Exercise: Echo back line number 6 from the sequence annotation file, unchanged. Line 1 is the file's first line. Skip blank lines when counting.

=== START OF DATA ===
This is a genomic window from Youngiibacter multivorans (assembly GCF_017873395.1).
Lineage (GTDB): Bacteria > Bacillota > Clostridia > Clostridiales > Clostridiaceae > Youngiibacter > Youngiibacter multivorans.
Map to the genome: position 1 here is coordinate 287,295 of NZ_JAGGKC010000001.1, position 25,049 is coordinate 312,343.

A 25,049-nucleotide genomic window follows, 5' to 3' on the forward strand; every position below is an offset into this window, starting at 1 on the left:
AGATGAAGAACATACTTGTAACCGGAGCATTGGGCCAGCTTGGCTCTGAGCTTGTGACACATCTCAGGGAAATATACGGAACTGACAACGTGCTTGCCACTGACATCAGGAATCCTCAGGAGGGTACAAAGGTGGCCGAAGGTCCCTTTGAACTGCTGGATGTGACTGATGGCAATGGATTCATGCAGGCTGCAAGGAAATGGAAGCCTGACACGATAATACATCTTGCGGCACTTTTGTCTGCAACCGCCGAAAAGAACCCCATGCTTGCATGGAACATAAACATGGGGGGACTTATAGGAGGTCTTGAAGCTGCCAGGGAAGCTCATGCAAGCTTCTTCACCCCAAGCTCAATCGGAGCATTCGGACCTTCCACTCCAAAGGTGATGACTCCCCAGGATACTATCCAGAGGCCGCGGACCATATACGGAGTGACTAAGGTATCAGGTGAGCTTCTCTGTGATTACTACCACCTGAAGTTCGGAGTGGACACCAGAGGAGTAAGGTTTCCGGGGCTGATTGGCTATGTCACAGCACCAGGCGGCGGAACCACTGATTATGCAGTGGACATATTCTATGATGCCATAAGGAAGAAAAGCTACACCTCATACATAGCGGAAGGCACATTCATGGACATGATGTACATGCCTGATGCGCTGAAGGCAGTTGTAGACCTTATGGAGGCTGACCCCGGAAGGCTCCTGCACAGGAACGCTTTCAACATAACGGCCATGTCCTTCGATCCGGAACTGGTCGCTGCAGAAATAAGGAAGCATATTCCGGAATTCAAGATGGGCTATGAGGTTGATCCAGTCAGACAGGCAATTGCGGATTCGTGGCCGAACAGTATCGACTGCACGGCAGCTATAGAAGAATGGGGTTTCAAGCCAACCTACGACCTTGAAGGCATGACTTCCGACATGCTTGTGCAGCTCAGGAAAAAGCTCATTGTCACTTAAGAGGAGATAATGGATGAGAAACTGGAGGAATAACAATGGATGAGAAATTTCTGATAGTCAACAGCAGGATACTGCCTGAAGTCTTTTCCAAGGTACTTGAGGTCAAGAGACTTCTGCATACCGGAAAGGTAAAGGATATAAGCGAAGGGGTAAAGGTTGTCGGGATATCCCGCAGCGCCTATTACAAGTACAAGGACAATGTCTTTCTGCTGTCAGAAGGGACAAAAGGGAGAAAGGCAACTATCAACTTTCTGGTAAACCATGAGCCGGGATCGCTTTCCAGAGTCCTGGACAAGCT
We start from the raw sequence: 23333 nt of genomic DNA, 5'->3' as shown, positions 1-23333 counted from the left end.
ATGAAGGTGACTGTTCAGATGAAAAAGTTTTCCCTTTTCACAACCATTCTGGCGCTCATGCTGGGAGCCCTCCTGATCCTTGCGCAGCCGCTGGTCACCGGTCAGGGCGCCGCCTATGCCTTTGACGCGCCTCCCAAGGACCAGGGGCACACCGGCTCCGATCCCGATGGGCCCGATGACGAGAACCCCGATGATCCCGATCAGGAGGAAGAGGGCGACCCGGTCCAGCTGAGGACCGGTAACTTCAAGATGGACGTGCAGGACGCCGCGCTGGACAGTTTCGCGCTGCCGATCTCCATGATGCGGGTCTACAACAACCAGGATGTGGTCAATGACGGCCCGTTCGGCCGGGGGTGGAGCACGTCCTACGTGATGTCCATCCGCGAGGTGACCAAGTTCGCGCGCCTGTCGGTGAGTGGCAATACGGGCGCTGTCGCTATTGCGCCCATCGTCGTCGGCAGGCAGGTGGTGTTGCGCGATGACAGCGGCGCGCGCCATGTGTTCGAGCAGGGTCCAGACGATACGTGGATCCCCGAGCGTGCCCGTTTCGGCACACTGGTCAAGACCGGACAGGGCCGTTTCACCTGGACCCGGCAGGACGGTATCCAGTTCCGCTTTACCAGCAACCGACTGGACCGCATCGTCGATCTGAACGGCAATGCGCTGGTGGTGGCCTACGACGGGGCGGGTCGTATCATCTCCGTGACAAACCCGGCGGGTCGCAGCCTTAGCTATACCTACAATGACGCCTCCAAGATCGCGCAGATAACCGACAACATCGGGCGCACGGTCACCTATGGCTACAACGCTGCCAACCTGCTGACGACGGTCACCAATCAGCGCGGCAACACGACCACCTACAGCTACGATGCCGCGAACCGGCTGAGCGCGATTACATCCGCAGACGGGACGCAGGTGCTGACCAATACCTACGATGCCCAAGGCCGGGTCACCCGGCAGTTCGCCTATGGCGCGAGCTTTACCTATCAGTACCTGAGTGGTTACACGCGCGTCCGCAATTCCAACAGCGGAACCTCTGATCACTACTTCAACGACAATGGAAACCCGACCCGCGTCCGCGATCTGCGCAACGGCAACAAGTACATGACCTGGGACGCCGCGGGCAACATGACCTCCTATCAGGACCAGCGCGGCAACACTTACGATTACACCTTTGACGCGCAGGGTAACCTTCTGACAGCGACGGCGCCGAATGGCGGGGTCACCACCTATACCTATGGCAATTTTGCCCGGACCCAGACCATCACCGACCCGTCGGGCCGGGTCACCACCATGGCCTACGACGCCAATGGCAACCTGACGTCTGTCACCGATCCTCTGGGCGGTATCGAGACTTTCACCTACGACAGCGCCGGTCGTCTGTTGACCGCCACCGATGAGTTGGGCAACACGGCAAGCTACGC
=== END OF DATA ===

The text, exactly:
We start from the raw sequence: 23333 nt of genomic DNA, 5'->3' as shown, positions 1-23333 counted from the left end.